Part of the discussion regarding attendance was that so much was going on this particular weekend and the members were pulled in every direction. At Rocky Mount, there was Wooly Days and also a big meeting of the OVTA, and several members had to be there for that. There was a big Civil War event at the Tipton- Haynes house in Johnson City as well and several thought that these would pretty well siphon off members and the public too. In spite of that all, we had a decent public attendance and the members worked around their schedules and came in force.   Weather was dry and cool and people came from everywhere. There were all kinds of displays, from Jennifer Bauer’s husband doing flint knapping and she dying wool, to The Garrous’ mercantile stall, “The Gourd Man” Jim’s  fine display of gourd items, Ronnie Lail’s rope making machine, Cindy weaving and me spinning wool. Kay Milsap had the children all gathered as she demonstrated 18th century games , Bobby Hamm had fur and bone trade goods and the list goes on. At 1 PM, the group recreated a skirmish between the Tories and the Patriots. Actually this battle didn’t really exist the way we do it but the hard feelings and in-fighting sure did. After the Transylvania Purchase, John Carter and Charles Robertson fronted money for several families to buy the land they had settled on. When it was known that some of these families were loyal to the Crown, the Commitee of Five pulled the plug on these people. I suppose today we’d call it foreclosure. John, as Chairman, planned to take the deeds to New Bern to re-register them and it’s this that the argument and subsequent skirmish is based on. People LOVE the yelling, the shooting and it makes for a bit of drama. Of course, what they don’t know is that Carter never made it to the capitol but died along the way from smallpox and the box of deeds was never found. After the skirmish, the ladies laid on a tea for one and all. It always astounds me how much food we end up having- kind of like the loaves and fishes . the tea went off without a hitch!

Sunday came gloriously and instead of a tea, Major Bogart conducted a frontier service with communion. Everyone who was there was mindful of Easter that had just passed , Chad gave  a wonderful sermon, very touching and the Militia gathered  closely. Sunday was a more relaxed day but still it moved so fast that before one knew it, it was over.

The celebration at Carter Mansion is the beginning of the warm weather reenactment season and no more wonderful time could have been planned.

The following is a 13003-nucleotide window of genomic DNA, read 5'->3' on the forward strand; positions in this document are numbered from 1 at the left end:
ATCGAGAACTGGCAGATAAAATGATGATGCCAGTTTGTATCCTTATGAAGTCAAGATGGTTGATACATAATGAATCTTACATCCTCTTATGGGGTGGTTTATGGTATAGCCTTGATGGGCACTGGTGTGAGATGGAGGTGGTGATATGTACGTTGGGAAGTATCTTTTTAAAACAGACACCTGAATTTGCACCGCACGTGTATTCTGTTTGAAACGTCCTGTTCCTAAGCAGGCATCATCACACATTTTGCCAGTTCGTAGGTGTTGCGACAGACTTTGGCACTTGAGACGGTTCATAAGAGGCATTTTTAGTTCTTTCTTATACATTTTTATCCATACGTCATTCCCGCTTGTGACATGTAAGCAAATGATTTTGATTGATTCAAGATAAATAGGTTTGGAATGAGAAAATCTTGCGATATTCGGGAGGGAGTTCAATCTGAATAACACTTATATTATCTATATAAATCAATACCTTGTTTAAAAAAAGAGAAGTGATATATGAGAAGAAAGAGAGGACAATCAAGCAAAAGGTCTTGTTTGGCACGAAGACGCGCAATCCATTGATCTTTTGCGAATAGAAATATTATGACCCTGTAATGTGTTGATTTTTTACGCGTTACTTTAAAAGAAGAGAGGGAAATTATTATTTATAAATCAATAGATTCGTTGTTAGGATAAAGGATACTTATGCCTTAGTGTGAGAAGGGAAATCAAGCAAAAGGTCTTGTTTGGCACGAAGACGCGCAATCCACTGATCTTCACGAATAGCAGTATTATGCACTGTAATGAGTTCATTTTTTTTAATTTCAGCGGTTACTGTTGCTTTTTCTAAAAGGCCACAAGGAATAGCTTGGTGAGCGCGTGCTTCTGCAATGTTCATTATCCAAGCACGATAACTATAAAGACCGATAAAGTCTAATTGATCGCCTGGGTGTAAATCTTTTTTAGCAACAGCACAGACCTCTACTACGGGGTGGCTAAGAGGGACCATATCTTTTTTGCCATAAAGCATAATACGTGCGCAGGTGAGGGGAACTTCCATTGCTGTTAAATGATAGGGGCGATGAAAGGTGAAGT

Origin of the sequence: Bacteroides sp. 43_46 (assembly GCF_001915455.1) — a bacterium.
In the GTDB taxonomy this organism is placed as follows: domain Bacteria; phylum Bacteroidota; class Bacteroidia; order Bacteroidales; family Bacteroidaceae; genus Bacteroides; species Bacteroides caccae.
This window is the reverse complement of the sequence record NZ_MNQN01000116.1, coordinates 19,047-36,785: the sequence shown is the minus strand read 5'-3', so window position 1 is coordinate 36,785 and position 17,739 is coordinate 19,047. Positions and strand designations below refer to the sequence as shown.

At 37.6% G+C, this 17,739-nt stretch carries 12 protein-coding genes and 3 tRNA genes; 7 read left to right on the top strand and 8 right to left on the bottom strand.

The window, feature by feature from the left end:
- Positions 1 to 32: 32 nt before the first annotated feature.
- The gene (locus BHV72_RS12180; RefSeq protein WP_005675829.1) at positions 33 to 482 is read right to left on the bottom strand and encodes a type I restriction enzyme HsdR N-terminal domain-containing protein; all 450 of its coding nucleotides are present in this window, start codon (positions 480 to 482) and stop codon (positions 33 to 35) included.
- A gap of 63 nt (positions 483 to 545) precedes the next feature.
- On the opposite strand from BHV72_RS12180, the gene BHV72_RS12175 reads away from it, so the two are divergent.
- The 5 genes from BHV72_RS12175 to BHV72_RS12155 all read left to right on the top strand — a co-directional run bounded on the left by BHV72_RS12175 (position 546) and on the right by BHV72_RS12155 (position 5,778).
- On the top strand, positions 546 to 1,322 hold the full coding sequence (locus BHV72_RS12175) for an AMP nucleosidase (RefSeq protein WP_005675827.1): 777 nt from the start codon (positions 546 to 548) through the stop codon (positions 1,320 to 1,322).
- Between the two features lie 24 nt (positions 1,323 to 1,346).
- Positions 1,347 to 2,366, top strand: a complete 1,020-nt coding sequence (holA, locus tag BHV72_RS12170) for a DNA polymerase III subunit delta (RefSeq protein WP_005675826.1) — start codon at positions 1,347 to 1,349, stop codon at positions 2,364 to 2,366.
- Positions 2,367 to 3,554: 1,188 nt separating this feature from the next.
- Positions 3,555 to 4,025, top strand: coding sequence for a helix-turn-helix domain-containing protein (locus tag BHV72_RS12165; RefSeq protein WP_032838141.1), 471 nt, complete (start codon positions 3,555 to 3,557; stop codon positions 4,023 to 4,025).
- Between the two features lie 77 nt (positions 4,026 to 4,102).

Thanks John and Becky Garrou for the great pictures.

Cindy Jordan and me in front of my domicile. Harry was with Earl Slagle down by at his camp

Cindy Jordan and me in front of my domicile. Harry was with Earl Slagle down by at his camp

Rope Making

Rope Making

Doug Ledbetter came from the Nolichucky with his Surveying equipment.

Doug Ledbetter came from the Nolichucky with his Surveying equipment.

Melodie Daniels and one of her "man-cubs". so cute!

Melodie Daniels and one of her “man-cubs”. so cute!

Ethan "God save the King" Wallen and Jennifer

Ethan “God save the King” Wallen and Jennifer

It was great seeing Col. Bob McCroskey.  Mel McKay is in the picture too.

It was great seeing Col. Bob McCroskey. Mel McKay is in the picture too.

communion with Chad Bogart, Jason Davis and Ronnie Lail

communion with Chad Bogart, Jason Davis and Ronnie Lail

gwthering

The place to meet and greet

The John and Landon Carter Mansion

The John and Landon Carter Mansion

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Old Friends, New Ideas: Joining Places, Joining Hands


wilderness road 2At the end of January, I was honored to represent Sycamore Shoals as an observer-participant at the History Summit attended by representatives of all the State parks in South West Virginia and Kentucky, Cumberland Gap National Historical Park and others like the Daniel Boone Association and The Friends of the Boone Trace . it was a gathering of all those places that mark the journey of Daniel Boone and the opening up and expansion of the Trail from Sycamore Shoals where it first began with the signing of the Transylvania Purchase and the jumping off place of the first families to move past the Districts of the mountains of North Carolina, to Fort Boonesboro, where the population disseminated from there. It was an initial planning and meet and greet to get ready for the 250th Anniversary of the opening up the Trace
. As the staff was in in-service at that time in Nashville and Chad Bogart was literally the only one holding down the fort, I went in his place and my job was to be his eyes and ears (and mouth occassionally) throughout the whole thing .Altogether, it was a very eye-opening experience and while I was there, got to know better people I already was acquainted with and met some very nice new friends. I truly began to appreciate the importance of the work of Daniel Boone, the Wilderness Road, the Daniel Boone Trail and Trace and how these people hacked a Paradise in this wild place.dan1

Joan Short, a volunteer at the Natural Tunnel State Park and now President of the Daniel Boone Wilderness Trail Asssociation , came to the Carter Mansion on Tuesday and asked if I wanted to come to their meeting held today. I said I would and sure enough, I did. It amazed me how much work they do in that area, educational and school programs, monthly talks and more , with the goal of telling the story of the Westward expansion of people from the Frontier to the Frontier over the Mountains into Kyn-tuck and points beyond. It drove home to me how our locations are inextricably linked as our stories overlap so closely.

With that in mind, over the next few days, I’m putting up the links to all of the parks along the Wilderness Road and the Daniel Boone Trail in a separate section along the right margin and I do hope you visit them frequently to see all the wonderful things each group is doing. You will be able to see how the stories interlink and how hard people are working to keep our heritage alive.